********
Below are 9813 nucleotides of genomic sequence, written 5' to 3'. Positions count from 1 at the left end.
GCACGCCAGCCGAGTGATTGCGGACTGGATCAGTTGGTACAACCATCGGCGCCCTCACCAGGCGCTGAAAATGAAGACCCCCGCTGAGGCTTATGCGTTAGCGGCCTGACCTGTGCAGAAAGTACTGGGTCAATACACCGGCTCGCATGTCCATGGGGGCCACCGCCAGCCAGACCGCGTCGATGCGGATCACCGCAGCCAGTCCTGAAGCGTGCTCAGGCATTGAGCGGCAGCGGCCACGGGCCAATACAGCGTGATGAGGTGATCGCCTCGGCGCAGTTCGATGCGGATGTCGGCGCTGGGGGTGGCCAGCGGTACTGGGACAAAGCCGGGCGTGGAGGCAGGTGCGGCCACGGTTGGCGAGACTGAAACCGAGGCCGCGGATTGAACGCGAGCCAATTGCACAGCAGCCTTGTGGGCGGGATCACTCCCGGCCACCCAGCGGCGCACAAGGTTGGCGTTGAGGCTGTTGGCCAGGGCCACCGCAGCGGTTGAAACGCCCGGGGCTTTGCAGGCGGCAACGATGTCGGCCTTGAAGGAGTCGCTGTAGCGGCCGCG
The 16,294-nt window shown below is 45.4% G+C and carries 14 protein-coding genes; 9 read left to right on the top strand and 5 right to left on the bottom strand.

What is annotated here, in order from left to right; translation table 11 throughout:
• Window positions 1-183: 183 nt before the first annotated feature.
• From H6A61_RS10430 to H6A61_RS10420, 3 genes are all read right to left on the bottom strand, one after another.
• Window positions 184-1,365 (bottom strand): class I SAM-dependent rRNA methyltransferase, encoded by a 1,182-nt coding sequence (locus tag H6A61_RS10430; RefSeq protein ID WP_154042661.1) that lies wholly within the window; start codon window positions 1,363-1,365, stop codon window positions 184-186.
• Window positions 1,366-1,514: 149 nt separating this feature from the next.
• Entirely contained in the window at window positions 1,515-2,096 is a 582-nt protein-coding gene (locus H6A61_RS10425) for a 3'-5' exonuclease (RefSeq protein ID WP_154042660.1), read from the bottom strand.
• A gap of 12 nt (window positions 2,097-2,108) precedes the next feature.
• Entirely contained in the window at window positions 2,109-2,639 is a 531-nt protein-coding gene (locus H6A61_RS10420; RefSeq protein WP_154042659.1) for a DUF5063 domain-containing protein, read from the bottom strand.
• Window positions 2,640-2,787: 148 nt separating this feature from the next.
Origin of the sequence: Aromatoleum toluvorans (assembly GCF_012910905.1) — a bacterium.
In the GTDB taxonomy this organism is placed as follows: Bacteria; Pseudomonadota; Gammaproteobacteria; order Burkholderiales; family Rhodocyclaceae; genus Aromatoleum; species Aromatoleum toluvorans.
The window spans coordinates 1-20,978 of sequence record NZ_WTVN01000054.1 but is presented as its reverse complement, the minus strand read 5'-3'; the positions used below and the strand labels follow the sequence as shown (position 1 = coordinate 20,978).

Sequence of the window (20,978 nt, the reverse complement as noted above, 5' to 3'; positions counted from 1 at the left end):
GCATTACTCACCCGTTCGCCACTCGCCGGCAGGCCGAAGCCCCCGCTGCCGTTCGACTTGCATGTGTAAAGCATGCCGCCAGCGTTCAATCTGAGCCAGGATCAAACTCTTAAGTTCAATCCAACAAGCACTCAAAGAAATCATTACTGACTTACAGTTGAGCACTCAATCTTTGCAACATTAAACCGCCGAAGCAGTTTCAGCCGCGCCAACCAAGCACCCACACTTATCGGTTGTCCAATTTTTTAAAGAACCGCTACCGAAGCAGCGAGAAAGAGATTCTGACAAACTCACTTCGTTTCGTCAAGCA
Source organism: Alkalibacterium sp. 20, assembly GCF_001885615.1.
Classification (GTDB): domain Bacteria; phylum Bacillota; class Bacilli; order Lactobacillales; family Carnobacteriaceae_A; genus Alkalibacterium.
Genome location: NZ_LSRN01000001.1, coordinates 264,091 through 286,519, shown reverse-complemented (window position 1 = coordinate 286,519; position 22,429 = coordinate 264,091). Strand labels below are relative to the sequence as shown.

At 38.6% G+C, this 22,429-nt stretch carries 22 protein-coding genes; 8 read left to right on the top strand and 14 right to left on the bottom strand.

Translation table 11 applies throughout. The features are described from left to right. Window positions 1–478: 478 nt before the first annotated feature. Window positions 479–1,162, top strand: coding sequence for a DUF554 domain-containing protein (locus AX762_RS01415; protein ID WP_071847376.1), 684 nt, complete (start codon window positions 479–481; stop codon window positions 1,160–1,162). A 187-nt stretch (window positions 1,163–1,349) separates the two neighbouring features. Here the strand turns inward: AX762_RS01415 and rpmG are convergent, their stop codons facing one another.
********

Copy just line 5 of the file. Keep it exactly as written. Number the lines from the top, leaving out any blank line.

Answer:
• Window positions 1-183: 183 nt before the first annotated feature.